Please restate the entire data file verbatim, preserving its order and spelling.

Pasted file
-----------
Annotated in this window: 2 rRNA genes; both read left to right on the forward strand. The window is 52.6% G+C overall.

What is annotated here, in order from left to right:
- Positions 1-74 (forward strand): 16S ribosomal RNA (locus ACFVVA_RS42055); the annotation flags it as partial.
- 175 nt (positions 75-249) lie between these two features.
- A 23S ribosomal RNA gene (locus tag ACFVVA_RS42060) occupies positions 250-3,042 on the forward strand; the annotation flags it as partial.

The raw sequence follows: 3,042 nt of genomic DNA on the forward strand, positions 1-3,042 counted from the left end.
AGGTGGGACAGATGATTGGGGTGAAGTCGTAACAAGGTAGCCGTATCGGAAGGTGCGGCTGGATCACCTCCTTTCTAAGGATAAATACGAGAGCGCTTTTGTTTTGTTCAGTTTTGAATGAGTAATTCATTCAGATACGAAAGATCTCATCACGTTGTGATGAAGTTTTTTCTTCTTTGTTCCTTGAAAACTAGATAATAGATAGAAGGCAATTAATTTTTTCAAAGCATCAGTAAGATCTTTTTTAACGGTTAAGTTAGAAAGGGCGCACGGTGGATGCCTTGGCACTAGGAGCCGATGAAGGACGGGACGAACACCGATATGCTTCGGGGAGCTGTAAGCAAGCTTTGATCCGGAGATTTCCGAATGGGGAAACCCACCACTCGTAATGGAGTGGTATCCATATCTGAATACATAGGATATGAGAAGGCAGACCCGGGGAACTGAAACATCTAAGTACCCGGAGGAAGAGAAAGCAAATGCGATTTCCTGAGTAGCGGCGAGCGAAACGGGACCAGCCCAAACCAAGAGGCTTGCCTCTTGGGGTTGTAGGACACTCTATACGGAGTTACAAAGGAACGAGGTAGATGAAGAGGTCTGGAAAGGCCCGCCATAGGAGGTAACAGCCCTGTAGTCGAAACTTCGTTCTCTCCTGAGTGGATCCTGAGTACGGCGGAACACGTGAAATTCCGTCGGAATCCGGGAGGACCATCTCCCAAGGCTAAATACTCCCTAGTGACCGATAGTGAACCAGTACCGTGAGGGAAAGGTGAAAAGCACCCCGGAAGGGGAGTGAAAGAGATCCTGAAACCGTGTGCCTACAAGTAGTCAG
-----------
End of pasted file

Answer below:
Annotated in this window: 2 rRNA genes; both read left to right on the forward strand. The window is 52.6% G+C overall.

What is annotated here, in order from left to right:
- Positions 1-74 (forward strand): 16S ribosomal RNA (locus ACFVVA_RS42055); the annotation flags it as partial.
- 175 nt (positions 75-249) lie between these two features.
- A 23S ribosomal RNA gene (locus tag ACFVVA_RS42060) occupies positions 250-3,042 on the forward strand; the annotation flags it as partial.

The raw sequence follows: 3,042 nt of genomic DNA on the forward strand, positions 1-3,042 counted from the left end.
AGGTGGGACAGATGATTGGGGTGAAGTCGTAACAAGGTAGCCGTATCGGAAGGTGCGGCTGGATCACCTCCTTTCTAAGGATAAATACGAGAGCGCTTTTGTTTTGTTCAGTTTTGAATGAGTAATTCATTCAGATACGAAAGATCTCATCACGTTGTGATGAAGTTTTTTCTTCTTTGTTCCTTGAAAACTAGATAATAGATAGAAGGCAATTAATTTTTTCAAAGCATCAGTAAGATCTTTTTTAACGGTTAAGTTAGAAAGGGCGCACGGTGGATGCCTTGGCACTAGGAGCCGATGAAGGACGGGACGAACACCGATATGCTTCGGGGAGCTGTAAGCAAGCTTTGATCCGGAGATTTCCGAATGGGGAAACCCACCACTCGTAATGGAGTGGTATCCATATCTGAATACATAGGATATGAGAAGGCAGACCCGGGGAACTGAAACATCTAAGTACCCGGAGGAAGAGAAAGCAAATGCGATTTCCTGAGTAGCGGCGAGCGAAACGGGACCAGCCCAAACCAAGAGGCTTGCCTCTTGGGGTTGTAGGACACTCTATACGGAGTTACAAAGGAACGAGGTAGATGAAGAGGTCTGGAAAGGCCCGCCATAGGAGGTAACAGCCCTGTAGTCGAAACTTCGTTCTCTCCTGAGTGGATCCTGAGTACGGCGGAACACGTGAAATTCCGTCGGAATCCGGGAGGACCATCTCCCAAGGCTAAATACTCCCTAGTGACCGATAGTGAACCAGTACCGTGAGGGAAAGGTGAAAAGCACCCCGGAAGGGGAGTGAAAGAGATCCTGAAACCGTGTGCCTACAAGTAGTCAG